RANDI WEINGARTEN: On the part of teachers.


RANDI WEINGARTEN: The issue was never in that school whether teachers were going to work longer. They had agreed to do that in January.

JUDY WOODRUFF: But what measurements are we talking — what should be the measurements here, Governor?

RANDI WEINGARTEN: The measurements of — I’m sorry.

JUDY WOODRUFF: For whether a school is doing its job or not.

ROY ROMER: Well, there are four things that are really critical, I believe, one, reaching the right standards, secondly, having curriculum and learning experiences that can get you there. Teaching is the most important ingredient of all, and then assessments.

Now, the president and Arne Duncan are working on this package with all the governors and the state school chiefs. I think we’re making progress. But I think Randi brings something to the table that’s critical, and that’s the evaluation issue. We don’t do a good job of evaluating teachers or principals. And we need to improve that process dramatically.

JUDY WOODRUFF: So, the one — so the one issue…

JUDY WOODRUFF: Well, let me just ask, how does one decide, then? If you are the — if you’re a school superintendent…


JUDY WOODRUFF: … and a school like this school, whether the exact facts were correct or not, but say there is a school district that year after year has a less than 50 percent graduation rate. What should be done?

RANDI WEINGARTEN: Well, whether they’re — if there’s a school that has — you know, if we are not succeeding with all kids, we have to do that work regardless.

But, for low-performing schools, what we need to do is some of what Roy just said, plus the labor-management relationships are key. So, ultimately, Judy, it is about real good instructional programs. We’re not — we’re not saying that you never close a school. What we’re saying is, we do something that works for the kids and helps the teachers help the kids. So…

JUDY WOODRUFF: But is it ever right to fire teachers en masse, if something like this has happened?

RANDI WEINGARTEN: Look, we — in this situation, what we saw was that the last commissioner of education last April did a report that lauded the school, that said they were turning the corner.

The problem is, when you have in a high school kids who have — where — that we have not helped, we have to make sure that the teachers are trained enough and that the kids get the extra support they need. But the key that I wanted to say to Roy is that that link, that collaboration, that working together is the linchpin to make this all work.

JUDY WOODRUFF: And — and how do you see this, based on your own experience in Los Angeles?

ROY ROMER: Well, in my own experience, there are some schools that, frankly, need to be closed and restarted. They just need a new lease on life.

In L.A., I had 750,000 students, and there were some schools that we simply had to start over on. But that’s the last resort. You don’t want to get there. What you need to do is to engage teachers into a package where you can give them the tools to do their job, give them the training, but you also need to put the right kind of expectations on both teachers, students, and the system.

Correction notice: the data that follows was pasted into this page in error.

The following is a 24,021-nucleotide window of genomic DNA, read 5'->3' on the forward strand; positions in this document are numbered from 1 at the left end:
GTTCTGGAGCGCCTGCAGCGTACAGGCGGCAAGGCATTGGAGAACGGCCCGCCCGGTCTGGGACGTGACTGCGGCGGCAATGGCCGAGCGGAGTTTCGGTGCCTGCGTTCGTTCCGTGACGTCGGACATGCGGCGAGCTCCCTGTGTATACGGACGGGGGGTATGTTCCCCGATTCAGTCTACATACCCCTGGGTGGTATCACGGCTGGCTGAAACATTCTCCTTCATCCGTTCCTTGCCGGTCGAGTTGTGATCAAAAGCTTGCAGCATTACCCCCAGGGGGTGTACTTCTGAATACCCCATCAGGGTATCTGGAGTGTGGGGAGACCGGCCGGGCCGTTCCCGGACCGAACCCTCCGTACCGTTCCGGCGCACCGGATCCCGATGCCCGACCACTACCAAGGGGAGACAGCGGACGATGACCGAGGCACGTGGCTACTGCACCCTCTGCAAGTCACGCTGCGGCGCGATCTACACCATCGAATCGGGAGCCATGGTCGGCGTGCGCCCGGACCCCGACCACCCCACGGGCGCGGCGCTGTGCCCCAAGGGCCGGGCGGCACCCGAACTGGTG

RANDI WEINGARTEN: Exactly right.

JUDY WOODRUFF: So, does that mean that the Obama administration generally is on the right track, or — or what?

ROY ROMER: I think they’re dead right on the right track. And it’s very critical in the weeks and months ahead that we keep this bipartisan. Let’s not let this polarize, like we have on health care.


JUDY WOODRUFF: And how do you see the administration policy?

RANDI WEINGARTEN: We need to give teachers the tools and the conditions they need to do their jobs. That’s what they want.

What we must do, though, is make sure that everybody’s in this game. The moment that all the responsibility shifts to the shoulders of teachers, they know they can’t do it alone. And so the…

ROY ROMER: I agree.

RANDI WEINGARTEN: … real issue becomes, how do we all take more collective responsibility? That’s what Roy was talking about when he talked about the speech I gave a couple of weeks ago about evaluation.

But that means it’s both the money that the administration came up with last year. We need more of that. We need another stimulus plan or investment act. And we need accountability systemwide.

JUDY WOODRUFF: But, to bring it back to this school, at what point are teachers properly held accountable for what’s going on in that school system?

ROY ROMER: Well, teachers have to be held accountable, ultimately, for the learning of students. But they need to be given the tools. They need to be given the proper kind of evaluation. They need the right kind of support to do their job.

But we need a wakeup call in America. And, unfortunately, this was a rough one. But I just think Obama and others are right to say we have got to get after this, and we have got to get after it hard.

RANDI WEINGARTEN: I think you had — because, in this school, given that there were five principals in the last six years, and given that there’s been this reform turn, with so many programs going in and out, this one is a bad example.

The issue is, how do we, within — when we see a school that’s chronically underperforming, how do we create a laser-like focus on instruction, give teachers what they need to do their jobs, and hold everybody accountable?

JUDY WOODRUFF: Have you let the White House know directly how you feel about what the president…


JUDY WOODRUFF: And what — what was the response?

RANDI WEINGARTEN: I think the — I have made it clear that I thought the remarks were unfortunate. And I think what’s happening since that point is that all of us are looking to see how we can resolve the situation for kids, because, ultimately, at the end of the day, we need a cadre of teachers in this country that feel deeply respected by the other adults in the country for doing the amazing job they want to do for kids.

JUDY WOODRUFF: I’m sure everybody can agree with that.

Randi Weingarten…

ROY ROMER: Many unions in the country need the kind of leadership she provides.

JUDY WOODRUFF: Randi Weingarten, we thank you.

ROY ROMER: It’s not there always. It’s not there always.

JUDY WOODRUFF: And Governor Roy Romer.


JUDY WOODRUFF: Thank you both.

ROY ROMER: All right.

JUDY WOODRUFF: We appreciate it.